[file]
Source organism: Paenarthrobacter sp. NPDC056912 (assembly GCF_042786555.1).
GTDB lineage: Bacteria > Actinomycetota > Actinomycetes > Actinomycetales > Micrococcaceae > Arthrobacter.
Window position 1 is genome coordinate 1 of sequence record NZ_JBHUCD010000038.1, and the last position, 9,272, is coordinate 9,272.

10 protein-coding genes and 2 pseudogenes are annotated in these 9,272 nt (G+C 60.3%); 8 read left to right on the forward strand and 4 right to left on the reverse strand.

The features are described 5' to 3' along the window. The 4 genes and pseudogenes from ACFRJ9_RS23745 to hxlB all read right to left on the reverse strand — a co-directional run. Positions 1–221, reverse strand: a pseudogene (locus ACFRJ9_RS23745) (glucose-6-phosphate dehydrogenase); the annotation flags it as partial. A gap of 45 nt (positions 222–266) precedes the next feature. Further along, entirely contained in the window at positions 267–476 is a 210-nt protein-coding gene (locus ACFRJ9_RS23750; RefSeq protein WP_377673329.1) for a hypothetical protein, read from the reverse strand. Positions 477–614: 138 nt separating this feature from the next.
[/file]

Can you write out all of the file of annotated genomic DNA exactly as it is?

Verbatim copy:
Source organism: Paenarthrobacter sp. NPDC056912 (assembly GCF_042786555.1).
GTDB lineage: Bacteria > Actinomycetota > Actinomycetes > Actinomycetales > Micrococcaceae > Arthrobacter.
Window position 1 is genome coordinate 1 of sequence record NZ_JBHUCD010000038.1, and the last position, 9,272, is coordinate 9,272.

10 protein-coding genes and 2 pseudogenes are annotated in these 9,272 nt (G+C 60.3%); 8 read left to right on the forward strand and 4 right to left on the reverse strand.

The features are described 5' to 3' along the window. The 4 genes and pseudogenes from ACFRJ9_RS23745 to hxlB all read right to left on the reverse strand — a co-directional run. Positions 1–221, reverse strand: a pseudogene (locus ACFRJ9_RS23745) (glucose-6-phosphate dehydrogenase); the annotation flags it as partial. A gap of 45 nt (positions 222–266) precedes the next feature. Further along, entirely contained in the window at positions 267–476 is a 210-nt protein-coding gene (locus ACFRJ9_RS23750; RefSeq protein WP_377673329.1) for a hypothetical protein, read from the reverse strand. Positions 477–614: 138 nt separating this feature from the next.